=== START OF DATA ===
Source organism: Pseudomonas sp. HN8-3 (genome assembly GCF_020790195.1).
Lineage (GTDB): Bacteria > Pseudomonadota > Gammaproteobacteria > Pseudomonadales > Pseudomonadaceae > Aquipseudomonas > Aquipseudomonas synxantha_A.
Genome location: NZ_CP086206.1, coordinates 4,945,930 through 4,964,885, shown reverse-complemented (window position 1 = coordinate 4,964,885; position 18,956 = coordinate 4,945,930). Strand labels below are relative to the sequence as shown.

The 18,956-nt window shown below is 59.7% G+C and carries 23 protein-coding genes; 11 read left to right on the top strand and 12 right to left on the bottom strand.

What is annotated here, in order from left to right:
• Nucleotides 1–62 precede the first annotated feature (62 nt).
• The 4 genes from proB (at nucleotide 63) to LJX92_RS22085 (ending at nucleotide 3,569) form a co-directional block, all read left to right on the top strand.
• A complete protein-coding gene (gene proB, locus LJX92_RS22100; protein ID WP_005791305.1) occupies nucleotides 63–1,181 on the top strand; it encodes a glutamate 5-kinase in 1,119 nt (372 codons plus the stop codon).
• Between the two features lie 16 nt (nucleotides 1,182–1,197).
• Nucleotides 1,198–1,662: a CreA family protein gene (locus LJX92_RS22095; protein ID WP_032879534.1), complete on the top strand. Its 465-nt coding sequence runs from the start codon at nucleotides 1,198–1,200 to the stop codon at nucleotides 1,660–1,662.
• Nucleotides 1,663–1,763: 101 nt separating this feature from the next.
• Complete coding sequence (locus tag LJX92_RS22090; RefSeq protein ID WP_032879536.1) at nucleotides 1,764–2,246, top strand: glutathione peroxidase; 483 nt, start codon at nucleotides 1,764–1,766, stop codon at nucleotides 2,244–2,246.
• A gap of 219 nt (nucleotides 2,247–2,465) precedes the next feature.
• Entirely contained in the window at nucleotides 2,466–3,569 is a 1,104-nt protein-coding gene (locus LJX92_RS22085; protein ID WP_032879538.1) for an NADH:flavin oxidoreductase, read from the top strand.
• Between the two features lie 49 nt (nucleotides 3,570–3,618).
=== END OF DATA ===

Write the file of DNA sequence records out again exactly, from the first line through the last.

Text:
Source organism: Pseudomonas sp. HN8-3 (genome assembly GCF_020790195.1).
Lineage (GTDB): Bacteria > Pseudomonadota > Gammaproteobacteria > Pseudomonadales > Pseudomonadaceae > Aquipseudomonas > Aquipseudomonas synxantha_A.
Genome location: NZ_CP086206.1, coordinates 4,945,930 through 4,964,885, shown reverse-complemented (window position 1 = coordinate 4,964,885; position 18,956 = coordinate 4,945,930). Strand labels below are relative to the sequence as shown.

The 18,956-nt window shown below is 59.7% G+C and carries 23 protein-coding genes; 11 read left to right on the top strand and 12 right to left on the bottom strand.

What is annotated here, in order from left to right:
• Nucleotides 1–62 precede the first annotated feature (62 nt).
• The 4 genes from proB (at nucleotide 63) to LJX92_RS22085 (ending at nucleotide 3,569) form a co-directional block, all read left to right on the top strand.
• A complete protein-coding gene (gene proB, locus LJX92_RS22100; protein ID WP_005791305.1) occupies nucleotides 63–1,181 on the top strand; it encodes a glutamate 5-kinase in 1,119 nt (372 codons plus the stop codon).
• Between the two features lie 16 nt (nucleotides 1,182–1,197).
• Nucleotides 1,198–1,662: a CreA family protein gene (locus LJX92_RS22095; protein ID WP_032879534.1), complete on the top strand. Its 465-nt coding sequence runs from the start codon at nucleotides 1,198–1,200 to the stop codon at nucleotides 1,660–1,662.
• Nucleotides 1,663–1,763: 101 nt separating this feature from the next.
• Complete coding sequence (locus tag LJX92_RS22090; RefSeq protein ID WP_032879536.1) at nucleotides 1,764–2,246, top strand: glutathione peroxidase; 483 nt, start codon at nucleotides 1,764–1,766, stop codon at nucleotides 2,244–2,246.
• A gap of 219 nt (nucleotides 2,247–2,465) precedes the next feature.
• Entirely contained in the window at nucleotides 2,466–3,569 is a 1,104-nt protein-coding gene (locus LJX92_RS22085; protein ID WP_032879538.1) for an NADH:flavin oxidoreductase, read from the top strand.
• Between the two features lie 49 nt (nucleotides 3,570–3,618).